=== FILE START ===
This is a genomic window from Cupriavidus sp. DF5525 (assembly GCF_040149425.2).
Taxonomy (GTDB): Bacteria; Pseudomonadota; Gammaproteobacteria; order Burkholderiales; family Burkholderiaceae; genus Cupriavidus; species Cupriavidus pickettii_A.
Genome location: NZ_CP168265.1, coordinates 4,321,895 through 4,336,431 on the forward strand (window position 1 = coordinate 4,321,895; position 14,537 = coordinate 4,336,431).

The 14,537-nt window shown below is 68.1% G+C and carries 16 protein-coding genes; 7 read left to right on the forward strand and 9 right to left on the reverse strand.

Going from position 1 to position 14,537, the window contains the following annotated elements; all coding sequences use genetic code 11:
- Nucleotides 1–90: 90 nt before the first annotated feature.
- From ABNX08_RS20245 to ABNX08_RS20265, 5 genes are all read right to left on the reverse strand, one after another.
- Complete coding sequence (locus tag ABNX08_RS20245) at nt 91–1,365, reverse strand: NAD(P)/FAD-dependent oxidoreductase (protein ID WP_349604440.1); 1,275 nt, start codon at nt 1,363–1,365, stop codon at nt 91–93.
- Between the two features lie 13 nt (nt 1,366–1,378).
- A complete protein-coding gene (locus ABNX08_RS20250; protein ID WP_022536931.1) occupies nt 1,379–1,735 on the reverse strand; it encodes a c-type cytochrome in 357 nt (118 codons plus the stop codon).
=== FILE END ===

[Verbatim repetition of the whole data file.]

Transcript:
This is a genomic window from Cupriavidus sp. DF5525 (assembly GCF_040149425.2).
Taxonomy (GTDB): Bacteria; Pseudomonadota; Gammaproteobacteria; order Burkholderiales; family Burkholderiaceae; genus Cupriavidus; species Cupriavidus pickettii_A.
Genome location: NZ_CP168265.1, coordinates 4,321,895 through 4,336,431 on the forward strand (window position 1 = coordinate 4,321,895; position 14,537 = coordinate 4,336,431).

The 14,537-nt window shown below is 68.1% G+C and carries 16 protein-coding genes; 7 read left to right on the forward strand and 9 right to left on the reverse strand.

Going from position 1 to position 14,537, the window contains the following annotated elements; all coding sequences use genetic code 11:
- Nucleotides 1–90: 90 nt before the first annotated feature.
- From ABNX08_RS20245 to ABNX08_RS20265, 5 genes are all read right to left on the reverse strand, one after another.
- Complete coding sequence (locus tag ABNX08_RS20245) at nt 91–1,365, reverse strand: NAD(P)/FAD-dependent oxidoreductase (protein ID WP_349604440.1); 1,275 nt, start codon at nt 1,363–1,365, stop codon at nt 91–93.
- Between the two features lie 13 nt (nt 1,366–1,378).
- A complete protein-coding gene (locus ABNX08_RS20250; protein ID WP_022536931.1) occupies nt 1,379–1,735 on the reverse strand; it encodes a c-type cytochrome in 357 nt (118 codons plus the stop codon).